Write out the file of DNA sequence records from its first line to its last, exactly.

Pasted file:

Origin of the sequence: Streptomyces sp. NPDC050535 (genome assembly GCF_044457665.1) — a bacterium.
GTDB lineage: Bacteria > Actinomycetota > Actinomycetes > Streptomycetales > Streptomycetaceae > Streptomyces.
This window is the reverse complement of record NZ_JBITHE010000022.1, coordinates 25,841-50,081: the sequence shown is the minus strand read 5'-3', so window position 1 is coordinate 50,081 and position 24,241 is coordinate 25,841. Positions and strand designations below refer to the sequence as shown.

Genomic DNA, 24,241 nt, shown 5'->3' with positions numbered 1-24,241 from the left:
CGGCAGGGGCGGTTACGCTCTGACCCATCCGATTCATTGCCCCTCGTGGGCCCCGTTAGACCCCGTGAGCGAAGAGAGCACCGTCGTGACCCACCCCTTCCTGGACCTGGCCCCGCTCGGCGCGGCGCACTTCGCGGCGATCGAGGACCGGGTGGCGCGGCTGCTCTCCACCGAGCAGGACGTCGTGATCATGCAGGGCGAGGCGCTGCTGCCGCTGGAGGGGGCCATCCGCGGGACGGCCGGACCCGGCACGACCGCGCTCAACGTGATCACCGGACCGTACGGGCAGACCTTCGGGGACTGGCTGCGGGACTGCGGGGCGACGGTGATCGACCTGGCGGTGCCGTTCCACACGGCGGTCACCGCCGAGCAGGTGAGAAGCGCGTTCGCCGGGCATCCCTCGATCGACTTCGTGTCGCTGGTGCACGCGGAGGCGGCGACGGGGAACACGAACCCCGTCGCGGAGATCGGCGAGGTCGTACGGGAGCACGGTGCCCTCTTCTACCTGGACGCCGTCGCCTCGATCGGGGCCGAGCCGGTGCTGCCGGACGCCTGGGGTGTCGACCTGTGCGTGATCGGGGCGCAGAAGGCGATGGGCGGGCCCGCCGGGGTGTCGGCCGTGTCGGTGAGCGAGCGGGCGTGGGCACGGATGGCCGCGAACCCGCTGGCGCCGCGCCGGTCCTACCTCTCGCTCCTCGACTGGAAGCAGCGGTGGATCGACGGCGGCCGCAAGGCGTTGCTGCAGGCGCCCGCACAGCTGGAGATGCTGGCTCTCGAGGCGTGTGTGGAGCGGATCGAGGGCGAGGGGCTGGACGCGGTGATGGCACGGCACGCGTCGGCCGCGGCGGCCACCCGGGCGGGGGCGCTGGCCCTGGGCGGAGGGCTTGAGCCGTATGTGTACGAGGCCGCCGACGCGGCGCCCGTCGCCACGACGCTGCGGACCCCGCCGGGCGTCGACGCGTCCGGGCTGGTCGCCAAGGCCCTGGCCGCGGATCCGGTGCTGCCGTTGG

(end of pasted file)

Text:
Origin of the sequence: Streptomyces sp. NPDC050535 (genome assembly GCF_044457665.1) — a bacterium.
GTDB lineage: Bacteria > Actinomycetota > Actinomycetes > Streptomycetales > Streptomycetaceae > Streptomyces.
This window is the reverse complement of record NZ_JBITHE010000022.1, coordinates 25,841-50,081: the sequence shown is the minus strand read 5'-3', so window position 1 is coordinate 50,081 and position 24,241 is coordinate 25,841. Positions and strand designations below refer to the sequence as shown.

Genomic DNA, 24,241 nt, shown 5'->3' with positions numbered 1-24,241 from the left:
CGGCAGGGGCGGTTACGCTCTGACCCATCCGATTCATTGCCCCTCGTGGGCCCCGTTAGACCCCGTGAGCGAAGAGAGCACCGTCGTGACCCACCCCTTCCTGGACCTGGCCCCGCTCGGCGCGGCGCACTTCGCGGCGATCGAGGACCGGGTGGCGCGGCTGCTCTCCACCGAGCAGGACGTCGTGATCATGCAGGGCGAGGCGCTGCTGCCGCTGGAGGGGGCCATCCGCGGGACGGCCGGACCCGGCACGACCGCGCTCAACGTGATCACCGGACCGTACGGGCAGACCTTCGGGGACTGGCTGCGGGACTGCGGGGCGACGGTGATCGACCTGGCGGTGCCGTTCCACACGGCGGTCACCGCCGAGCAGGTGAGAAGCGCGTTCGCCGGGCATCCCTCGATCGACTTCGTGTCGCTGGTGCACGCGGAGGCGGCGACGGGGAACACGAACCCCGTCGCGGAGATCGGCGAGGTCGTACGGGAGCACGGTGCCCTCTTCTACCTGGACGCCGTCGCCTCGATCGGGGCCGAGCCGGTGCTGCCGGACGCCTGGGGTGTCGACCTGTGCGTGATCGGGGCGCAGAAGGCGATGGGCGGGCCCGCCGGGGTGTCGGCCGTGTCGGTGAGCGAGCGGGCGTGGGCACGGATGGCCGCGAACCCGCTGGCGCCGCGCCGGTCCTACCTCTCGCTCCTCGACTGGAAGCAGCGGTGGATCGACGGCGGCCGCAAGGCGTTGCTGCAGGCGCCCGCACAGCTGGAGATGCTGGCTCTCGAGGCGTGTGTGGAGCGGATCGAGGGCGAGGGGCTGGACGCGGTGATGGCACGGCACGCGTCGGCCGCGGCGGCCACCCGGGCGGGGGCGCTGGCCCTGGGCGGAGGGCTTGAGCCGTATGTGTACGAGGCCGCCGACGCGGCGCCCGTCGCCACGACGCTGCGGACCCCGCCGGGCGTCGACGCGTCCGGGCTGGTCGCCAAGGCCCTGGCCGCGGATCCGGTGCTGCCGTTGG